Helictotrichon Sempervirens Factsheet

Helictotrichon is a plant genus that comprises about a dozen species of wild grass that are native to Europe. The name is derived from the Greek word ‘helictos’ and ‘trichon’, which mean ‘twisted’ and ‘awn’, respectively. One species that is particularly popular among gardeners and landscapers is Helictotrichon sempervirens. This perennial ornamental grass is commonly known as blue oat grass, primarily due to its slender blades and distinct blue hue. It grows between three and six feet in height and has a spread of one to three feet. It naturally develops into symmetrical clumps, which makes it an ideal plant for borders or beds, especially in rock gardens.

There are several things to consider when planting and growing blue oat grass. The condition of the soil, the climate, and possible pests or diseases can affect the health of Helictotrichon sempervirens.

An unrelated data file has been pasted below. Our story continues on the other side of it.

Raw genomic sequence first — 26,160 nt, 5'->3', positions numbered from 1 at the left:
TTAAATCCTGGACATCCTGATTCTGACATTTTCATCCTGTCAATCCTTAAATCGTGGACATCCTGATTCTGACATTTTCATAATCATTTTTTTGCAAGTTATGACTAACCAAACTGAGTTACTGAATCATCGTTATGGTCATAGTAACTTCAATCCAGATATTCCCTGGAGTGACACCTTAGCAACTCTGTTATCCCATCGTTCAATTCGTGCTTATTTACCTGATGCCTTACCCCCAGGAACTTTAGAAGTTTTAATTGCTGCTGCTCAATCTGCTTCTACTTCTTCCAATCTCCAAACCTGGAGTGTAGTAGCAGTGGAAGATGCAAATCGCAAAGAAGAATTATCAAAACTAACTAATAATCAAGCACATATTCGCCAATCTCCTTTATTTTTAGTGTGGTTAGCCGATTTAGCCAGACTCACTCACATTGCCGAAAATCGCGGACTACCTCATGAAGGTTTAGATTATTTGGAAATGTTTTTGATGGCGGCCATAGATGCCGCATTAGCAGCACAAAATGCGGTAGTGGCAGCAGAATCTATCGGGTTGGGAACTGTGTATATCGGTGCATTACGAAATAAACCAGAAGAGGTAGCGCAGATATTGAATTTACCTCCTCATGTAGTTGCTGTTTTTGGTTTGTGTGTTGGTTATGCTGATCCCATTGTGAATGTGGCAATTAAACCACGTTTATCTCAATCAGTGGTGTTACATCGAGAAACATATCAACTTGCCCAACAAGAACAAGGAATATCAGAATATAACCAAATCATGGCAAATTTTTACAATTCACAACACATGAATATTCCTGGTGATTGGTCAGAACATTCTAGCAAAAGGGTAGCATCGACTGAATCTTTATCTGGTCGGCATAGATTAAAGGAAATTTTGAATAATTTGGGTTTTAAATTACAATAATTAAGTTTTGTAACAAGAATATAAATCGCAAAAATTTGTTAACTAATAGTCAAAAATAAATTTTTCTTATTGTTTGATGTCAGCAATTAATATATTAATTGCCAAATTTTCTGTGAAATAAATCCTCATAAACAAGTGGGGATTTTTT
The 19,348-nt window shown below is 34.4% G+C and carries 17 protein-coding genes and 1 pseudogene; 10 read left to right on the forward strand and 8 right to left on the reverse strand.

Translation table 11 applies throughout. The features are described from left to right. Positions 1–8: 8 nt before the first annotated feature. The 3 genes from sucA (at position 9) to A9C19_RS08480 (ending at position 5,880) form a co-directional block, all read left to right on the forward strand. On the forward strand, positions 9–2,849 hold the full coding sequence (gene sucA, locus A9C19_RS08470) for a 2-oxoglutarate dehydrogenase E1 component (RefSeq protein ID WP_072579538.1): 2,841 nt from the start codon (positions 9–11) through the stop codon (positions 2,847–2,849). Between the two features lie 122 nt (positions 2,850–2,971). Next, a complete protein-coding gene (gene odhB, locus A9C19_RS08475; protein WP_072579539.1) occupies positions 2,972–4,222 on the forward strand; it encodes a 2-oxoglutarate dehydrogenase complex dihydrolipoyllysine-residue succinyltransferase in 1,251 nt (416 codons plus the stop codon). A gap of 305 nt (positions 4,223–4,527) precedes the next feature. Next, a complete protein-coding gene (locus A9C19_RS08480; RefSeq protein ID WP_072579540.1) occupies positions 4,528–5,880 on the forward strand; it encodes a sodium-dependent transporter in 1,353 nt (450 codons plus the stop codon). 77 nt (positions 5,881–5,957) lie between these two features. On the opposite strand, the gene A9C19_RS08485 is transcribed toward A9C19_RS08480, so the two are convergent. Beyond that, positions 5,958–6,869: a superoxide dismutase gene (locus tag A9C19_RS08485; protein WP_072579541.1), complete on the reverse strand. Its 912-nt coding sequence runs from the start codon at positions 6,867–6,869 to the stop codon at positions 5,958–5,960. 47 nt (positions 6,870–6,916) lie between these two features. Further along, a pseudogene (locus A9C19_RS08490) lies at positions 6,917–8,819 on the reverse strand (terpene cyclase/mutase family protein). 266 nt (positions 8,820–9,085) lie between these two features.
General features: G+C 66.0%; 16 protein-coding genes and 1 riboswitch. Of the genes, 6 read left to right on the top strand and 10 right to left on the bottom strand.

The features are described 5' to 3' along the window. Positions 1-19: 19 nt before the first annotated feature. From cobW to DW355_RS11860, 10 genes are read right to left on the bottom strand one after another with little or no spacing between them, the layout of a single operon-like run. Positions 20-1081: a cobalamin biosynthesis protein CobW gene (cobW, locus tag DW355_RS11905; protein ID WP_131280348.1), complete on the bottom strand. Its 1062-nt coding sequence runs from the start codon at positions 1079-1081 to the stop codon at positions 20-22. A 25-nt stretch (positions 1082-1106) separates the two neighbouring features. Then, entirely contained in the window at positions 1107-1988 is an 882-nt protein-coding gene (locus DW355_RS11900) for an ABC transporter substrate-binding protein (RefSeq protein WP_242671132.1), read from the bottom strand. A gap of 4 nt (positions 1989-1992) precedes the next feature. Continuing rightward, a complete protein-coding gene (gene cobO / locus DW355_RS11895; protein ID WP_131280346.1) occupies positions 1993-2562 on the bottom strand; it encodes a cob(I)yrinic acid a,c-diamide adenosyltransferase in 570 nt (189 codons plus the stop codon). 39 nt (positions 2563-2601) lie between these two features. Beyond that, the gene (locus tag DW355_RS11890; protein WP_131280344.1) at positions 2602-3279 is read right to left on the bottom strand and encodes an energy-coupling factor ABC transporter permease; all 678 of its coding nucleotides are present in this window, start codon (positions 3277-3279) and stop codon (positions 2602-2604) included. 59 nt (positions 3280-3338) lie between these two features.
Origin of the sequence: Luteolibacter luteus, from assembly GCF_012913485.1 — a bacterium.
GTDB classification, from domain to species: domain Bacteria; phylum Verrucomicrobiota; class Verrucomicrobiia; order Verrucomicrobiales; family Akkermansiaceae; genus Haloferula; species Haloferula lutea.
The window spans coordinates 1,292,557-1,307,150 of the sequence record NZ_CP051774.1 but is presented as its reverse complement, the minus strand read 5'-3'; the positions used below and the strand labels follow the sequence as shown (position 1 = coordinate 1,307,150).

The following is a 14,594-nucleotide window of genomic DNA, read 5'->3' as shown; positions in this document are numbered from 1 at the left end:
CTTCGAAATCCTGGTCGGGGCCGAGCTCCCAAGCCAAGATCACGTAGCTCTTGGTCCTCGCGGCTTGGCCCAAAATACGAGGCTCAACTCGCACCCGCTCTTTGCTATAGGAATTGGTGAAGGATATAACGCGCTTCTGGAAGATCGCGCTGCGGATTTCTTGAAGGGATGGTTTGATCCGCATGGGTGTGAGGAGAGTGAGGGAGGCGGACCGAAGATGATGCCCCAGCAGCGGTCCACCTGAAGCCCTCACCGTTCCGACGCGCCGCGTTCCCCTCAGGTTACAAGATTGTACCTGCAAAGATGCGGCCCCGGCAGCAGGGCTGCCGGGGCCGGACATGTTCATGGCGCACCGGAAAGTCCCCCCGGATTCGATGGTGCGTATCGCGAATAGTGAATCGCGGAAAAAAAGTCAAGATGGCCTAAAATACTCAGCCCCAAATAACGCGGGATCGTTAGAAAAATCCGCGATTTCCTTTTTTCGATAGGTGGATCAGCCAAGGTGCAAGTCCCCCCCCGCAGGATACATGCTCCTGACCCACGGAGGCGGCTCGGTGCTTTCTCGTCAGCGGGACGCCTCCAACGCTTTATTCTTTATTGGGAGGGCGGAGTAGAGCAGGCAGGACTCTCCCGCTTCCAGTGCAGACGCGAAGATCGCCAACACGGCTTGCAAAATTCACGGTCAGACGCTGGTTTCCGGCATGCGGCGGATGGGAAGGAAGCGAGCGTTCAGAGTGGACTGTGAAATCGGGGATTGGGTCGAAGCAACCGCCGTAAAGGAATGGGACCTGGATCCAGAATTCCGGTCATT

Soil Requirements

The natural habitat of H. sempervirens features relatively poor to slightly fertile soil. This is great for most gardeners since the plant won’t suffer too badly from infertile soil. In fact, it can thrive in gravelly soil that has an alkaline pH. Just ensure that the soil is well-draining.

Climate

This species of grass is capable of surviving in hardiness zones higher than three. It handles cold very well, and it can survive through droughts, once it is established. Full sunlight is ideal for this plant, but it can tolerate partial shade for a bit.

Watering and Fertilizers

H. sempervirens is a low maintenance plant. It doesn’t require a lot of water, and it doesn’t require fertilizers.

Propagation

There are two options for propagation. Sowing seeds during the spring is one option. Another option is to divide the clumps and re-plant in the spring.

Diseases

A common problem that affects this plant is rust, which is a fungal infection. It may require the use of fungicidal sprays to prevent the spread of the disease. One way to reduce the likelihood of infection is to remove dead and decaying leaves that surround the plant.

Reference:
Helictotrichon sempervirens (Blue oat grass) – FineGardening


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